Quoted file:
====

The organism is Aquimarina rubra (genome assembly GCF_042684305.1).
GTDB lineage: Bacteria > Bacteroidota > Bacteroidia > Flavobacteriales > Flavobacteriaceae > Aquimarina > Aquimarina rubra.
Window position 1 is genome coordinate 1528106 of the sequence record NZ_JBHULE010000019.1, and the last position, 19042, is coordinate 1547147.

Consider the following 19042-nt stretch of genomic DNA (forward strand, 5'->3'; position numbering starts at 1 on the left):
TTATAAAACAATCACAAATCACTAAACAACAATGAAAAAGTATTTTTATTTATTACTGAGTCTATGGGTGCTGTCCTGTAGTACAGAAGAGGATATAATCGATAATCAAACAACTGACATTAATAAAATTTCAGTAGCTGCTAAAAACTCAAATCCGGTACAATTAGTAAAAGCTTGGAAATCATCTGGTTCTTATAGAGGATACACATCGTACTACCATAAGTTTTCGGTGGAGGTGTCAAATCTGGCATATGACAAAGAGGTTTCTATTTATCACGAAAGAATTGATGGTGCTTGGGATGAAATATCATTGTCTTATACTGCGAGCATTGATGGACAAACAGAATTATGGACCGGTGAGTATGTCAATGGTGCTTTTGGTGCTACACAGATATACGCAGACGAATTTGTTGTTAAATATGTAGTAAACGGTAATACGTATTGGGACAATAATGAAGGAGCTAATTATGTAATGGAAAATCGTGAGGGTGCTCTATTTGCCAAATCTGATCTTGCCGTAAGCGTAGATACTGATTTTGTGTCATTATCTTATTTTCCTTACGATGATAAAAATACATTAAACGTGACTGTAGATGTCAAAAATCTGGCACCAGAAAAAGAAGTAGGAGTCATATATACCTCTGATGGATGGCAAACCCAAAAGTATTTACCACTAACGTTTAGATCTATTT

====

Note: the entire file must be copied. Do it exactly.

The organism is Aquimarina rubra (genome assembly GCF_042684305.1).
GTDB lineage: Bacteria > Bacteroidota > Bacteroidia > Flavobacteriales > Flavobacteriaceae > Aquimarina > Aquimarina rubra.
Window position 1 is genome coordinate 1528106 of the sequence record NZ_JBHULE010000019.1, and the last position, 19042, is coordinate 1547147.

Consider the following 19042-nt stretch of genomic DNA (forward strand, 5'->3'; position numbering starts at 1 on the left):
TTATAAAACAATCACAAATCACTAAACAACAATGAAAAAGTATTTTTATTTATTACTGAGTCTATGGGTGCTGTCCTGTAGTACAGAAGAGGATATAATCGATAATCAAACAACTGACATTAATAAAATTTCAGTAGCTGCTAAAAACTCAAATCCGGTACAATTAGTAAAAGCTTGGAAATCATCTGGTTCTTATAGAGGATACACATCGTACTACCATAAGTTTTCGGTGGAGGTGTCAAATCTGGCATATGACAAAGAGGTTTCTATTTATCACGAAAGAATTGATGGTGCTTGGGATGAAATATCATTGTCTTATACTGCGAGCATTGATGGACAAACAGAATTATGGACCGGTGAGTATGTCAATGGTGCTTTTGGTGCTACACAGATATACGCAGACGAATTTGTTGTTAAATATGTAGTAAACGGTAATACGTATTGGGACAATAATGAAGGAGCTAATTATGTAATGGAAAATCGTGAGGGTGCTCTATTTGCCAAATCTGATCTTGCCGTAAGCGTAGATACTGATTTTGTGTCATTATCTTATTTTCCTTACGATGATAAAAATACATTAAACGTGACTGTAGATGTCAAAAATCTGGCACCAGAAAAAGAAGTAGGAGTCATATATACCTCTGATGGATGGCAAACCCAAAAGTATTTACCACTAACGTTTAGATCTATTT